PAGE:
The mumblings of a Christian autistic husband, dad, IT guy and amateur radio operator - Will Brokenbourgh / AF7EC
Budget ham: First Impressions - Pixie 40-meter transceiver kit
Related: MFJ-9340K Cub 40-meter QRP CW kit
I was going to write some strong words about what has been going on in the world as of late, but for the moment, let's leave the icky, nasty world behind and look at something I don't write about as frequently: amateur radio.
Before I switched from WordPress back to a static blog, I had written about how I had been trying to build my own amateur radio stuff. While I am not dirt-poor, I just don't have the disposable income to buy even a used transmitter or transceiver right now.
I was blessed with a Heathkit SB-303 for my birthday a couple of years ago, but besides a couple of Baofeng HT's for VHF/UHF, that's pretty much my shack. I've had a few successes and mostly failures building working RF circuitry. My issue was/is that I don't have basic test equipment like an SWR meter, antenna analyzer or oscilloscope to check homebrewed circuits and antennas for proper tuning and signal purity. With that huge disadvantage, and the fact that I'm not some mega-super-RF-rock-star, it's currently difficult for me to make home-made amateur equipment.
Without access to must-have testing tools, I have scaled back my attempts to build home-made amateur stuff until I have the budget for at least an old o-scope or station monitor. Still having the 'itch' to use my soldering iron and work with electronics, I started to look for an inexpensive amateur radio QRP kit to build.
I took a look through the various QRP kit websites and didn't find anything that was in my price range, until I stumbled on a very inexpensive crystal-controlled transceiver that had a very small parts count being sold on eBay. Being under $5 USD (including shipping) I figured even if it was a complete failure, I'd have some extra capacitors, transistors and connectors to add to my collection. I purchased it and it arrived direct from China after a couple of weeks.
The Pixie 40-meter CW kit as shown on the seller's auction
When the kit arrived, it was in a small black plastic bag, surrounded by protective foam. It included a parts list with a close-up diagram of the circuit board, a schematic of the actual circuit, the circuit board and the components that comprise the transceiver. There are no instructions and some of the components were labeled in non-English, although anyone with electronics experience will probably be able to figure it all out.
(Sorry about some of the photos, my phone is very stubborn and doesn't like to take close-up pictures.)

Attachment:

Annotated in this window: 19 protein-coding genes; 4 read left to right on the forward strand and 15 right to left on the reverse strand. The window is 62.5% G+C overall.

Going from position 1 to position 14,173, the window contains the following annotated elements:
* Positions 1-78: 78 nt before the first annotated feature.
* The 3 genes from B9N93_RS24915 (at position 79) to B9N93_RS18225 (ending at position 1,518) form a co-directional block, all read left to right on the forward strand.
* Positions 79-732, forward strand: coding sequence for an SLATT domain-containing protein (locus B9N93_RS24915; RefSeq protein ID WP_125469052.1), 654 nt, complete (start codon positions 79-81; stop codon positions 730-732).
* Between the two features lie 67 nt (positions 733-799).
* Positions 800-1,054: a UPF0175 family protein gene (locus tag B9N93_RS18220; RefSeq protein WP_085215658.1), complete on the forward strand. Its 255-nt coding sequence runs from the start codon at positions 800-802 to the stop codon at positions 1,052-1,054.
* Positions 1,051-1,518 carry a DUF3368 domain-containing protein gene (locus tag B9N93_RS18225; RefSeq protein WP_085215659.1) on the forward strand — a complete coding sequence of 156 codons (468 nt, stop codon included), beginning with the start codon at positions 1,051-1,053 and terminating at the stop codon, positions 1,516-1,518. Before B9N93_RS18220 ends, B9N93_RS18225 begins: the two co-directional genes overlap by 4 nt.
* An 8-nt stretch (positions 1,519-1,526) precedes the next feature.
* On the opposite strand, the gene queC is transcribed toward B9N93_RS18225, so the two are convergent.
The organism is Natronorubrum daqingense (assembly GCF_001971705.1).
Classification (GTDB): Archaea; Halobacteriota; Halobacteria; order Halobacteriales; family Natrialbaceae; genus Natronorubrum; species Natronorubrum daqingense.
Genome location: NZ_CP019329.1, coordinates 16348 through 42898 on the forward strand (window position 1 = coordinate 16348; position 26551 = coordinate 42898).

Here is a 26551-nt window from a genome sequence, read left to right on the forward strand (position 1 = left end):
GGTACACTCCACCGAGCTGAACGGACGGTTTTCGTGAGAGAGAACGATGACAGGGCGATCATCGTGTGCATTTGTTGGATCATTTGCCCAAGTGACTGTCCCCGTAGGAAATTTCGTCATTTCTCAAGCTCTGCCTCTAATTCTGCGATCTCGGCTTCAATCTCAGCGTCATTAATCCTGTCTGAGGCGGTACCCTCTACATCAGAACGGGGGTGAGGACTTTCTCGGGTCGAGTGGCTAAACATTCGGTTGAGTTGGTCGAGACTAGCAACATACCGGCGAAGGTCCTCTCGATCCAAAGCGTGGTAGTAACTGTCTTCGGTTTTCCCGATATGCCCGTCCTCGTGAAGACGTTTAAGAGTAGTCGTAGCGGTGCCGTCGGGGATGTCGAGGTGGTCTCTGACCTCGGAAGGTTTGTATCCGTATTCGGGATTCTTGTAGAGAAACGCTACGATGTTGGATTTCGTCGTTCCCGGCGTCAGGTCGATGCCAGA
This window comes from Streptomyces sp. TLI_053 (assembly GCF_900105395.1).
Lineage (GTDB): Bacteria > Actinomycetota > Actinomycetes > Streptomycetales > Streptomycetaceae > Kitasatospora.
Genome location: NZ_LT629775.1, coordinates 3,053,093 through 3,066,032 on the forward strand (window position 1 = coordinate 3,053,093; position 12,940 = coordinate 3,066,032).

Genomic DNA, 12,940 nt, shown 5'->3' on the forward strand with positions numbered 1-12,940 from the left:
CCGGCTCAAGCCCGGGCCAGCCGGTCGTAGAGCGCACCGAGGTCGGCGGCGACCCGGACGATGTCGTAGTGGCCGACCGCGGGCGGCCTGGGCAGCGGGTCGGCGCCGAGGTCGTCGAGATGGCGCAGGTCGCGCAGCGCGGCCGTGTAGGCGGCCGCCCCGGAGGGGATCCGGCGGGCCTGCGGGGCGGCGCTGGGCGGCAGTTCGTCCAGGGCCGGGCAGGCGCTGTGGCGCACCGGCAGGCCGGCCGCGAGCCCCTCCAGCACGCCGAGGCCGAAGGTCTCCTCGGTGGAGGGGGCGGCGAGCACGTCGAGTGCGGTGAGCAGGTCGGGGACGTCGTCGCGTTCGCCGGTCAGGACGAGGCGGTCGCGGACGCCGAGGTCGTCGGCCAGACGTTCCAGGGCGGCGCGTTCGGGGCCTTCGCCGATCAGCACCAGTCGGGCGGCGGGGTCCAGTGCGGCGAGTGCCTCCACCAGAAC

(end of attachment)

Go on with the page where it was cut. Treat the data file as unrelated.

The Pixie circuit board with a dime for size-comparision
This kit is very small. When you look at the pictures on the auction, you might expect that the circuit board is a fair size, but as you can see from the picture above, it's pretty small. I imagine you could house the whole thing in an Altoids or similar tin like other QRP setups.
Kit components and a dime
The circuit board is fairly good quality while most of the components were, at least outwardly, of questionable quality. For example, the printing on some of the capacitors was almost illegible or distorted and at least one of the dipped inductors was really deformed. While the outward appearance of the components isn't an issue for me, it did remind me that the kit only cost less than $5 USD. Just as long as everything works, that's all that matters.
First component in! My four-year-old son points to the board.
Time to get down to business. After buffing the board lightly with a scrubber-pad and wiping it with alcohol, I followed the parts list and installed the components on the circuit board. I installed the semiconductors last so they wouldn't experience excess heat from the soldering of other nearby components. Basically I started with resistors, then the trimmer pot, ceramic capacitors, inductors, electrolytic capacitors, connectors and finally the semiconductors.
Making smooth bends for the axial leads. It's a personal preference.
I know it probably doesn't help much, but I like to make smooth bends on axial components. I was too lazy to find my smaller screwdriver, so the bends on this project were a bit larger than I would prefer.
With each component, I used my scrubber-pad to clean the grime from the leads so solder would flow better onto them. How bad or good the leads look depends on the practices of the components manufacturer and distributor, and since there were not that many components in this kit, cleaning each lead didn't add too much extra time to the project.
More parts in!
I was taking it nice and slow during the build. My four-year-old son was hanging out, watching me and offering some momentary distractions so I wouldn't get burned-out or bored. I installed a group of parts, turned the board over and soldered them in, clipped the leads then started on a new group. I made sure to carefully follow the parts list and only ended up with one forgotten component, which was easily installed and soldered in.